Mallick’s tale isn’t one of happy families, though. Rather it’s about what we do when we are desperate for love, and cannot find it. He writes about the darker events in this novel with the same craft he used to describe music, motorcycles, and a Ferris wheel ride at the state fair. There is only one violent scene, and it’s written so that you cannot look away, but must bear witness, because it represents many, many violent scenes that happen outside the pages of novels.

What I loved about this book was the language. Mallick’s writing is music The high points sing in lofty trills and glorious crescendos. The heavier moments thud like the bass notes on a piano keyboard, dark and thunderous, but still gripping. Even the parts of the story that were dark and disturbing were so carefully phrased that I couldn’t skip through them, but had to drink in every delicious word.

I also appreciated that Mallick didn’t pause his narrative to explain Muslim or Pakistani terms for white readers. Articles of clothing, items of food – these were referred to as Zuleikha and Iskander would have grown up calling them, and that made the story more real. He trusted us to either figure things out from context or look them up. It takes a confident author to trust his readers to meet him where he stands.

If I had one problem with this novel it was only that it was relatively short. 166 pages may have completed the story, but I wanted more.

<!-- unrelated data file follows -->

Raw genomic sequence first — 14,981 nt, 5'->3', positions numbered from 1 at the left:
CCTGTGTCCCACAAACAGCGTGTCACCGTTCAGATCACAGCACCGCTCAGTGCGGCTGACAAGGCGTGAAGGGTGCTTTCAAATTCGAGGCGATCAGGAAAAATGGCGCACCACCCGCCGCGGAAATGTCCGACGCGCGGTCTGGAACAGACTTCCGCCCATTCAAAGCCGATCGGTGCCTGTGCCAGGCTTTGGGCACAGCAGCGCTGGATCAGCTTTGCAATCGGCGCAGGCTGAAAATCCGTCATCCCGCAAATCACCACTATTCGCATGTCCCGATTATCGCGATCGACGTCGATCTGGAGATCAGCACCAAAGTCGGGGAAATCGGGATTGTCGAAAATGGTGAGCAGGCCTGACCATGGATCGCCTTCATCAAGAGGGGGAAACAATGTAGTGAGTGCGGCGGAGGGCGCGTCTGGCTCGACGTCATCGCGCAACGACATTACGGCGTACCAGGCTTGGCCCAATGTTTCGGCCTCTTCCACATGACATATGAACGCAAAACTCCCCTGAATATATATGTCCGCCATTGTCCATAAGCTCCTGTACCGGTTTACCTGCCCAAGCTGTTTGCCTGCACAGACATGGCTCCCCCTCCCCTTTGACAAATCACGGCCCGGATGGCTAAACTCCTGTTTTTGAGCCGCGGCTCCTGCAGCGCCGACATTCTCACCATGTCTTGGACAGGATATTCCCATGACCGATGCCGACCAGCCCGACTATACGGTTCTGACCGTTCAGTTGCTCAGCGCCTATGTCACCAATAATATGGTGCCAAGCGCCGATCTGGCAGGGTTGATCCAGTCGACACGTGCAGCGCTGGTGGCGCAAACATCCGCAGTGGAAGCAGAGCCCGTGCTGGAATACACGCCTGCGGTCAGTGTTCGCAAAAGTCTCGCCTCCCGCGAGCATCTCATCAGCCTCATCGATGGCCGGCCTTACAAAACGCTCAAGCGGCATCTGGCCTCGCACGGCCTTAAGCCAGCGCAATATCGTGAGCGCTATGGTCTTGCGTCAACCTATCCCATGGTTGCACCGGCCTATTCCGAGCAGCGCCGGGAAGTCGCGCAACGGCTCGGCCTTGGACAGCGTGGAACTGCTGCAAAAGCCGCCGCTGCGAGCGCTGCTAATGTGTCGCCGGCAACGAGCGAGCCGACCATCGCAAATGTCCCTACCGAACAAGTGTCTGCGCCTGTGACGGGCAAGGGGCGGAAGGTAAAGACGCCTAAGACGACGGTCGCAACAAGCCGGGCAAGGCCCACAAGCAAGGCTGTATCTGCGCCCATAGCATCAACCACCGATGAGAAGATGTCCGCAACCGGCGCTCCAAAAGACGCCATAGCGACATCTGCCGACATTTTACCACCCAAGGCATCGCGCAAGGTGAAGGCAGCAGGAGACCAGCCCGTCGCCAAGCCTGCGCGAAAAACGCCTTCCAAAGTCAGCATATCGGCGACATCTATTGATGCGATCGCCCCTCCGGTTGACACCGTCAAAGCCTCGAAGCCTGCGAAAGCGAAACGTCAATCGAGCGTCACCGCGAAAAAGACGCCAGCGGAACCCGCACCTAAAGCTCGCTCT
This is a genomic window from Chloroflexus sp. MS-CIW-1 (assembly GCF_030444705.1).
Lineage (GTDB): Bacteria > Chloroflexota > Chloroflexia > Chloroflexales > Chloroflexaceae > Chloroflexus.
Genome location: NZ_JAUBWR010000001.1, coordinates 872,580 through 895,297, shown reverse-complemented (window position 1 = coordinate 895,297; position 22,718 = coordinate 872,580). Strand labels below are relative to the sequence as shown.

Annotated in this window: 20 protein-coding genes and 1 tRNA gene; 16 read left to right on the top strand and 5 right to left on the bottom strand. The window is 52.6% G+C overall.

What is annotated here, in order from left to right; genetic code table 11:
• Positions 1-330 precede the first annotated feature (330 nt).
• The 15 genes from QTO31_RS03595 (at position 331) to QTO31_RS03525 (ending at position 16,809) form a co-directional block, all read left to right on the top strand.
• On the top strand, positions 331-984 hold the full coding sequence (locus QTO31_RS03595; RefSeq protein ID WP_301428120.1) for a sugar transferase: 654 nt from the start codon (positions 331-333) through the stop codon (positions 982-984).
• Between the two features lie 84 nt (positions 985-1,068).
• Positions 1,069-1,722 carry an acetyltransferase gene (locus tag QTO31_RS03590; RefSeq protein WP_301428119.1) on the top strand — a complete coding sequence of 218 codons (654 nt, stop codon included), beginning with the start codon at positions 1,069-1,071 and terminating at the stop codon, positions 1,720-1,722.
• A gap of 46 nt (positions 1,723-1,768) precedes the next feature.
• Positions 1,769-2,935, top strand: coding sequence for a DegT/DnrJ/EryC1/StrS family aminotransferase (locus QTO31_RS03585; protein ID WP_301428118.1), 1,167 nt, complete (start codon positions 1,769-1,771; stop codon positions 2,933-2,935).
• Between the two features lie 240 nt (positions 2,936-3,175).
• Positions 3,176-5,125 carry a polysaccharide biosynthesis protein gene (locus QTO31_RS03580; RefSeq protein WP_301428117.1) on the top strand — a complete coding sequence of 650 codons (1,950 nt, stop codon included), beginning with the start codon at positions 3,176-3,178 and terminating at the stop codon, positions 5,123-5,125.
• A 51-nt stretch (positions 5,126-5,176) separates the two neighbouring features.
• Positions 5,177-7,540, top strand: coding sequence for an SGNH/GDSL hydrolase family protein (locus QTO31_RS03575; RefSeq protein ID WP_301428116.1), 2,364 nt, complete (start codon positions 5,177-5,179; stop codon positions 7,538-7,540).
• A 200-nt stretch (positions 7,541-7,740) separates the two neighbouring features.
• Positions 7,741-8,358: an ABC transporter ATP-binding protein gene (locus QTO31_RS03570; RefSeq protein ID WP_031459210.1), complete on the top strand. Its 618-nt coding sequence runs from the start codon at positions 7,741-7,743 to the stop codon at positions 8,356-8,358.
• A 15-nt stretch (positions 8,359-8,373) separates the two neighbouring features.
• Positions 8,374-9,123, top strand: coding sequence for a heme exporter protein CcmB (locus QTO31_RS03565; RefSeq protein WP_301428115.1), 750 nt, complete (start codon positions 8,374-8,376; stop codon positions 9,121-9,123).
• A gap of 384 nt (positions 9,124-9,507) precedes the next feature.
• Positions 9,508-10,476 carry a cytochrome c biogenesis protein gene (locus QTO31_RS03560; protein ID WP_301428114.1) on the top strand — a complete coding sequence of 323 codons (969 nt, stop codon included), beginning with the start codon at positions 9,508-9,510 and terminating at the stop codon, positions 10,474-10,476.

If you want a novel that you can read in a day, but may also choose to savor, with dynamic characters and amazing language, read The Black-Marketer’s Daughter. You will be richer for the experience.

Goes well with: chicken biryani, lamb kebabs, and Murree’s classic lager.


Visit the Other Great Blogs on This Tour

(or check out the Lone Star Literary Life tour page for direct links to each post.)

1/6/21 Promo Hall Ways Blog
1/7/21 Review The Clueless Gent
1/7/21 Guest Post Momma on the Rocks
1/8/21 Review Forgotten Winds
1/8/21 Author Interview All the Ups and Downs
1/9/21 Review Bibliotica
1/10/21 Excerpt Texas Book Lover
1/11/21 Author Interview That’s What She’s Reading
1/11/21 Review It’s Not All Gravy
1/12/21 Playlist Chapter Break Book Blog
1/13/21 Review StoreyBook Reviews
1/13/21 Scrapbook Page The Page Unbound
1/14/21 Author Interview KayBee’s Book Shelf
1/15/21 Review Reading by Moonlight
1/15/21 Review Missus Gonzo